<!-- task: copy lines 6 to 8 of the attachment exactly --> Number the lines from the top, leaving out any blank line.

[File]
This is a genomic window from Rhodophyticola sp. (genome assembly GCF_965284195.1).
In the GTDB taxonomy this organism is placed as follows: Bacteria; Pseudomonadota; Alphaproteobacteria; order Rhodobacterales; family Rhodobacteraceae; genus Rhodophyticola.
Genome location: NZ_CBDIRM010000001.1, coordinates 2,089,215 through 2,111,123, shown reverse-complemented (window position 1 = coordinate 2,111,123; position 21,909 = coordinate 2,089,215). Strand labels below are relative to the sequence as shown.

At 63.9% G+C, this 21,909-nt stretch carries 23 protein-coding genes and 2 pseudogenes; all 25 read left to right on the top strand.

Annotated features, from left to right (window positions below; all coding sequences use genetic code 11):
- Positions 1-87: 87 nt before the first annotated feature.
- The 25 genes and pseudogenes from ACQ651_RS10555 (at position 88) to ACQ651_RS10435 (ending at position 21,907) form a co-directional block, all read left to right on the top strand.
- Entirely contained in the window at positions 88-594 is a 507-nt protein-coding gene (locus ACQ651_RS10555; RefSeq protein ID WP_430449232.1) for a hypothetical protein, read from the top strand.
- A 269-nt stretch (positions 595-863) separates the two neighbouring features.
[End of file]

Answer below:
- Positions 1-87: 87 nt before the first annotated feature.
- The 25 genes and pseudogenes from ACQ651_RS10555 (at position 88) to ACQ651_RS10435 (ending at position 21,907) form a co-directional block, all read left to right on the top strand.
- Entirely contained in the window at positions 88-594 is a 507-nt protein-coding gene (locus ACQ651_RS10555; RefSeq protein ID WP_430449232.1) for a hypothetical protein, read from the top strand.